So Nissan’s apparent decision to put the IDx into production was good news, although the celebration may have been premature.
The car’s future is now uncertain, according to a new report from WardsAuto. While there’s no question about the righteousness of the IDx’s styling, what will go underneath it is unknown.
Nissan’s current rear-wheel drive platforms were designed for bigger, more-expensive models, and the company doesn’t feel it’s worth developing an all-new platform for what would likely be a low-volume item.
The IDx isn’t completely off the table, but this issue means it won’t appear in showrooms anytime soon.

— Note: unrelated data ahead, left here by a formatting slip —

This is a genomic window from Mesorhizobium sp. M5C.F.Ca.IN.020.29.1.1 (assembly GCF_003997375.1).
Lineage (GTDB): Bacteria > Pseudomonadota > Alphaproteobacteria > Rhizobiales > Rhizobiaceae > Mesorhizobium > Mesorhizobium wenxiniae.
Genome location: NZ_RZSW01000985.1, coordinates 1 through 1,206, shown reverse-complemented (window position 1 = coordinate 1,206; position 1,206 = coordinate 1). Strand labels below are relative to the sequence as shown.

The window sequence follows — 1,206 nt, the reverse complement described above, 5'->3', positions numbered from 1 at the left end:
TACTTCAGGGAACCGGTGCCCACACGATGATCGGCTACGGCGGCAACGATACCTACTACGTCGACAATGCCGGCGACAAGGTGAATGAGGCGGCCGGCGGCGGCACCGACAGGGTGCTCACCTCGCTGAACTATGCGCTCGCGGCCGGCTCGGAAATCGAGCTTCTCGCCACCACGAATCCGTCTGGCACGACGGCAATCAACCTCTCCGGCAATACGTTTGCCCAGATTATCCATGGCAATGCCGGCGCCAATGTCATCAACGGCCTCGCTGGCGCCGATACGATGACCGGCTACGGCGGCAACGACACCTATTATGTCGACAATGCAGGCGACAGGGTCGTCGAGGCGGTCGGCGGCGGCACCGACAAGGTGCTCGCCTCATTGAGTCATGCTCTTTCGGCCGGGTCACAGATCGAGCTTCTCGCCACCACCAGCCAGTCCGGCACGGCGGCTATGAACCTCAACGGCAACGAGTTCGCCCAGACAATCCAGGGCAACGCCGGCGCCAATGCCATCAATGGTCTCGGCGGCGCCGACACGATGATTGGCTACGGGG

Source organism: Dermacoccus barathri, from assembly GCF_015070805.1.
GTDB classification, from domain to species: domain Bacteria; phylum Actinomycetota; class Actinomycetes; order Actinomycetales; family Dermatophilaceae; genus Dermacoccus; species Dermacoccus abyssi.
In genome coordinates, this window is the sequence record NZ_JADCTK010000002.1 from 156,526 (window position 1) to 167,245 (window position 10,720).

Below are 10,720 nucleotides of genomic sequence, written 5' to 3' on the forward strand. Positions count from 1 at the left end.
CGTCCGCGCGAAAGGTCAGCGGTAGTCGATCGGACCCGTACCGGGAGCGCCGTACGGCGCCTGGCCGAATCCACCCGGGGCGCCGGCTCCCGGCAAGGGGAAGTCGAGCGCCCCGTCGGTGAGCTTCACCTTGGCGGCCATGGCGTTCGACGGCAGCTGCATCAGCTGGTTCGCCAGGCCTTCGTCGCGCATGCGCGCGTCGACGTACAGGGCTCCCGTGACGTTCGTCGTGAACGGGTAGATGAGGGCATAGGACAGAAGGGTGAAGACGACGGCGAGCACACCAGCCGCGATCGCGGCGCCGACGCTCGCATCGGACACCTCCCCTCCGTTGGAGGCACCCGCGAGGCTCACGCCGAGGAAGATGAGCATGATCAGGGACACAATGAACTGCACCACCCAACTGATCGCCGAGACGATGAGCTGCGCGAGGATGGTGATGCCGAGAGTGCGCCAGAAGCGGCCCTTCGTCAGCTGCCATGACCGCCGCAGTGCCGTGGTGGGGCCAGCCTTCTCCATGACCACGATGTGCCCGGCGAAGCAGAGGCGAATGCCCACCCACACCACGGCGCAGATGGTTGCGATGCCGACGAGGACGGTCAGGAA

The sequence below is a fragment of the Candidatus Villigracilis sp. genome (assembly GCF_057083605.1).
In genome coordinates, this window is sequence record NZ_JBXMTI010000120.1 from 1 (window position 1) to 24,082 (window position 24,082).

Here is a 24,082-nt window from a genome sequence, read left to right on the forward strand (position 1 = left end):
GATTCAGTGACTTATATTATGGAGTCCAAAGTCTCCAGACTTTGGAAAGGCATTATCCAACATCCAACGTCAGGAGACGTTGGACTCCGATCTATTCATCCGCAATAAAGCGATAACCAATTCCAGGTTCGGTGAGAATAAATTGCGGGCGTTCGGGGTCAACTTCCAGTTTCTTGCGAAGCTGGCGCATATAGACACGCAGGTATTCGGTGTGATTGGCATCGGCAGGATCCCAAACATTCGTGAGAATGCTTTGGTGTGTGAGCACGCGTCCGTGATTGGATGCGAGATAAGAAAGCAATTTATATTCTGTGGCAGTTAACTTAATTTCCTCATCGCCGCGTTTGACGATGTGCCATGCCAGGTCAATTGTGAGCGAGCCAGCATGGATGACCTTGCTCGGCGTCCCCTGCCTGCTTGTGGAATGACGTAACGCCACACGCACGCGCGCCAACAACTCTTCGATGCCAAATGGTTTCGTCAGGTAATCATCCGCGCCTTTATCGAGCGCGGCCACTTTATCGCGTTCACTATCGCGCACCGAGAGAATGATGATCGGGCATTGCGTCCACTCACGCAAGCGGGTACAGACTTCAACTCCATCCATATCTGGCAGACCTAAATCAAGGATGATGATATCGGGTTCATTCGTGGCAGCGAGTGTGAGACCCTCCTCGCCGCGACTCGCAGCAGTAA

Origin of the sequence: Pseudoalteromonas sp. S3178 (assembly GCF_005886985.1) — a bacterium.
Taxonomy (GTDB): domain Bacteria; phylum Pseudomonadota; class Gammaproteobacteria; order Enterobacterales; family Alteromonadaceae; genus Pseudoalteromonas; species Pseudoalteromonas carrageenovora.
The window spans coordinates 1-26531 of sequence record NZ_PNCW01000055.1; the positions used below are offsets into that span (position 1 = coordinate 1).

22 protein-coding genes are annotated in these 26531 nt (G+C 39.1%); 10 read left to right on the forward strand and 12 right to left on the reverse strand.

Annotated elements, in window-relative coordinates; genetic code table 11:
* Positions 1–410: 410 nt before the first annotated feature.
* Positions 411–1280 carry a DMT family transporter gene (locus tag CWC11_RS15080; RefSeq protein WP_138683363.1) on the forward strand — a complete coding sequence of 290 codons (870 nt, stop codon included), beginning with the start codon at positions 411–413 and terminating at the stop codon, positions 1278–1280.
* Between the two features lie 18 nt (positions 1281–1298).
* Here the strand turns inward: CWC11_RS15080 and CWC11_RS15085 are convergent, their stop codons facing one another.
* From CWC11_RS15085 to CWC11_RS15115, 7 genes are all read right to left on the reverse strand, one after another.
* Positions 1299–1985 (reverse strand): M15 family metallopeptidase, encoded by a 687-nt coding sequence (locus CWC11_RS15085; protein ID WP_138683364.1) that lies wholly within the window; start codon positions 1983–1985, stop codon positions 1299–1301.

It may not sell in numbers great enough to justify its own platform, but with fuel-sipping turbocharged four-cylinder engines and styling that recalls the classic 510, the IDx is ideal for a segment that is expected to grow over the next few years.
A production version would compete against the Subaru BRZ and Scion FR-S twins, as well as a reinvigorated Mazda MX-5 Miata, and possibly even a sub-Camaro rear-wheel drive performance car from Chevrolet.
For now, Nissan believes its Juke mini crossover can serve as a stand in because of its size, styling, and turbocharged 1.6-liter four.
That seems like a bit of a stretch. Buyers looking for a truly sporty car will have to stick with competitors’ offerings, or find an old 510 to restore.